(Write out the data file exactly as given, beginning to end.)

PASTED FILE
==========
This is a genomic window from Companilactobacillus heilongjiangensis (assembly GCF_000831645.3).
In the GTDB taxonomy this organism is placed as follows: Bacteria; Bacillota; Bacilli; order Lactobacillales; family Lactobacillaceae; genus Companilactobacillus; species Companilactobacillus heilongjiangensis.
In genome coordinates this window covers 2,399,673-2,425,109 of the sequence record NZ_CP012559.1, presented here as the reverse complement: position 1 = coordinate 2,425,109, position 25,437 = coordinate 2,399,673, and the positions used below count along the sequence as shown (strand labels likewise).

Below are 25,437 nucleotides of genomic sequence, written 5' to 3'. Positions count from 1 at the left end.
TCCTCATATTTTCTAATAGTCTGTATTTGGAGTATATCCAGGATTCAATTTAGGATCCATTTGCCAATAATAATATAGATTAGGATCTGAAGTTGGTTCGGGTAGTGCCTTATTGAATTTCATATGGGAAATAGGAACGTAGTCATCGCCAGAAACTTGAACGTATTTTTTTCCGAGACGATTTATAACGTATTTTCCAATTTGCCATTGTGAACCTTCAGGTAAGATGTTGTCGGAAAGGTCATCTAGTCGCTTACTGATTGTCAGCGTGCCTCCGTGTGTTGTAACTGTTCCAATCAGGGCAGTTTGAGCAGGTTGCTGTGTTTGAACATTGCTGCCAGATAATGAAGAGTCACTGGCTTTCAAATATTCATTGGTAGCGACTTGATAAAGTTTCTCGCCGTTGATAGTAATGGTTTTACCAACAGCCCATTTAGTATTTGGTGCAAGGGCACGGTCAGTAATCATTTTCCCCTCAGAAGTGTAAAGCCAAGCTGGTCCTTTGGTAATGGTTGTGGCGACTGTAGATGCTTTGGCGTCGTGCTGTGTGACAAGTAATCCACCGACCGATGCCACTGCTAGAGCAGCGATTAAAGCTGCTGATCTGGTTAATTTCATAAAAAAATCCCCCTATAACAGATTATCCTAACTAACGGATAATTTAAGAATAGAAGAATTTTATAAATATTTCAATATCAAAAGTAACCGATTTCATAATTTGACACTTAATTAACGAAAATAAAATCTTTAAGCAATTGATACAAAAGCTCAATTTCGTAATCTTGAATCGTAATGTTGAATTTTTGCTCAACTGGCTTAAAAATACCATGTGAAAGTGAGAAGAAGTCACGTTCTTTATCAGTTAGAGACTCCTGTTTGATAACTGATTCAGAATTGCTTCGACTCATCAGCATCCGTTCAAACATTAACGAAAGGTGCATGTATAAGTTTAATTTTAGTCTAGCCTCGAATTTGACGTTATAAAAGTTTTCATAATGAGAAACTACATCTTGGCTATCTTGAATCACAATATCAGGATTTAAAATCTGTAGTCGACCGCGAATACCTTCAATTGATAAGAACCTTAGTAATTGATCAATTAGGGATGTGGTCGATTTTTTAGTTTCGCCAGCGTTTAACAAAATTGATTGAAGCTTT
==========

This is a genomic window from Companilactobacillus heilongjiangensis (assembly GCF_000831645.3).
In the GTDB taxonomy this organism is placed as follows: Bacteria; Bacillota; Bacilli; order Lactobacillales; family Lactobacillaceae; genus Companilactobacillus; species Companilactobacillus heilongjiangensis.
In genome coordinates this window covers 2,399,673-2,425,109 of the sequence record NZ_CP012559.1, presented here as the reverse complement: position 1 = coordinate 2,425,109, position 25,437 = coordinate 2,399,673, and the positions used below count along the sequence as shown (strand labels likewise).

Below are 25,437 nucleotides of genomic sequence, written 5' to 3'. Positions count from 1 at the left end.
TCCTCATATTTTCTAATAGTCTGTATTTGGAGTATATCCAGGATTCAATTTAGGATCCATTTGCCAATAATAATATAGATTAGGATCTGAAGTTGGTTCGGGTAGTGCCTTATTGAATTTCATATGGGAAATAGGAACGTAGTCATCGCCAGAAACTTGAACGTATTTTTTTCCGAGACGATTTATAACGTATTTTCCAATTTGCCATTGTGAACCTTCAGGTAAGATGTTGTCGGAAAGGTCATCTAGTCGCTTACTGATTGTCAGCGTGCCTCCGTGTGTTGTAACTGTTCCAATCAGGGCAGTTTGAGCAGGTTGCTGTGTTTGAACATTGCTGCCAGATAATGAAGAGTCACTGGCTTTCAAATATTCATTGGTAGCGACTTGATAAAGTTTCTCGCCGTTGATAGTAATGGTTTTACCAACAGCCCATTTAGTATTTGGTGCAAGGGCACGGTCAGTAATCATTTTCCCCTCAGAAGTGTAAAGCCAAGCTGGTCCTTTGGTAATGGTTGTGGCGACTGTAGATGCTTTGGCGTCGTGCTGTGTGACAAGTAATCCACCGACCGATGCCACTGCTAGAGCAGCGATTAAAGCTGCTGATCTGGTTAATTTCATAAAAAAATCCCCCTATAACAGATTATCCTAACTAACGGATAATTTAAGAATAGAAGAATTTTATAAATATTTCAATATCAAAAGTAACCGATTTCATAATTTGACACTTAATTAACGAAAATAAAATCTTTAAGCAATTGATACAAAAGCTCAATTTCGTAATCTTGAATCGTAATGTTGAATTTTTGCTCAACTGGCTTAAAAATACCATGTGAAAGTGAGAAGAAGTCACGTTCTTTATCAGTTAGAGACTCCTGTTTGATAACTGATTCAGAATTGCTTCGACTCATCAGCATCCGTTCAAACATTAACGAAAGGTGCATGTATAAGTTTAATTTTAGTCTAGCCTCGAATTTGACGTTATAAAAGTTTTCATAATGAGAAACTACATCTTGGCTATCTTGAATCACAATATCAGGATTTAAAATCTGTAGTCGACCGCGAATACCTTCAATTGATAAGAACCTTAGTAATTGATCAATTAGGGATGTGGTCGATTTTTTAGTTTCGCCAGCGTTTAACAAAATTGATTGAAGCTTT